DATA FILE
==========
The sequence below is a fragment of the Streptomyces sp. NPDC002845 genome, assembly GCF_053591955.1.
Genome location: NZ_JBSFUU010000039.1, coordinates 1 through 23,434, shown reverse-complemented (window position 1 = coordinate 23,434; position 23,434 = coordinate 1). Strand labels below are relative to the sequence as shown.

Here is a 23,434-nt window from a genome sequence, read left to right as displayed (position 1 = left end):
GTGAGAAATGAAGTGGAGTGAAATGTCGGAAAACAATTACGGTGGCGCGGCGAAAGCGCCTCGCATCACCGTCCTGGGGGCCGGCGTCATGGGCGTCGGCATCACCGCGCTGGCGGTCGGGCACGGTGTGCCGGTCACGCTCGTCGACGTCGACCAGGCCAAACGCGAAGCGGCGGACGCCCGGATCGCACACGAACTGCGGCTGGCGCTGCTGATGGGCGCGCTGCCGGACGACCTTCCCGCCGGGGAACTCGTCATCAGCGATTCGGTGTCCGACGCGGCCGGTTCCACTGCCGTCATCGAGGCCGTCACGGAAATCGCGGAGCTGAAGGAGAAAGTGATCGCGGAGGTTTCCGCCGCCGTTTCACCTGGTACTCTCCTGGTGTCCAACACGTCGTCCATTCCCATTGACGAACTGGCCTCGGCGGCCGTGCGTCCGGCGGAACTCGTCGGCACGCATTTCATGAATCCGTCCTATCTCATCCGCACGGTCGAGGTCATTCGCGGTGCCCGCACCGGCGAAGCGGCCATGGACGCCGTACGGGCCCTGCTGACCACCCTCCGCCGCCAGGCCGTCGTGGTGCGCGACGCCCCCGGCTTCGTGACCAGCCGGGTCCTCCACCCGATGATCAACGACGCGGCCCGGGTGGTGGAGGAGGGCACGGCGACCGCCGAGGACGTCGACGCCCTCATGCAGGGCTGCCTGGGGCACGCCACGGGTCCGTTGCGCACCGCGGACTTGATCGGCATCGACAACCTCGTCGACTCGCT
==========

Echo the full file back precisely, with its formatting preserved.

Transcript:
The sequence below is a fragment of the Streptomyces sp. NPDC002845 genome, assembly GCF_053591955.1.
Genome location: NZ_JBSFUU010000039.1, coordinates 1 through 23,434, shown reverse-complemented (window position 1 = coordinate 23,434; position 23,434 = coordinate 1). Strand labels below are relative to the sequence as shown.

Here is a 23,434-nt window from a genome sequence, read left to right as displayed (position 1 = left end):
GTGAGAAATGAAGTGGAGTGAAATGTCGGAAAACAATTACGGTGGCGCGGCGAAAGCGCCTCGCATCACCGTCCTGGGGGCCGGCGTCATGGGCGTCGGCATCACCGCGCTGGCGGTCGGGCACGGTGTGCCGGTCACGCTCGTCGACGTCGACCAGGCCAAACGCGAAGCGGCGGACGCCCGGATCGCACACGAACTGCGGCTGGCGCTGCTGATGGGCGCGCTGCCGGACGACCTTCCCGCCGGGGAACTCGTCATCAGCGATTCGGTGTCCGACGCGGCCGGTTCCACTGCCGTCATCGAGGCCGTCACGGAAATCGCGGAGCTGAAGGAGAAAGTGATCGCGGAGGTTTCCGCCGCCGTTTCACCTGGTACTCTCCTGGTGTCCAACACGTCGTCCATTCCCATTGACGAACTGGCCTCGGCGGCCGTGCGTCCGGCGGAACTCGTCGGCACGCATTTCATGAATCCGTCCTATCTCATCCGCACGGTCGAGGTCATTCGCGGTGCCCGCACCGGCGAAGCGGCCATGGACGCCGTACGGGCCCTGCTGACCACCCTCCGCCGCCAGGCCGTCGTGGTGCGCGACGCCCCCGGCTTCGTGACCAGCCGGGTCCTCCACCCGATGATCAACGACGCGGCCCGGGTGGTGGAGGAGGGCACGGCGACCGCCGAGGACGTCGACGCCCTCATGCAGGGCTGCCTGGGGCACGCCACGGGTCCGTTGCGCACCGCGGACTTGATCGGCATCGACAACCTCGTCGACTCGCT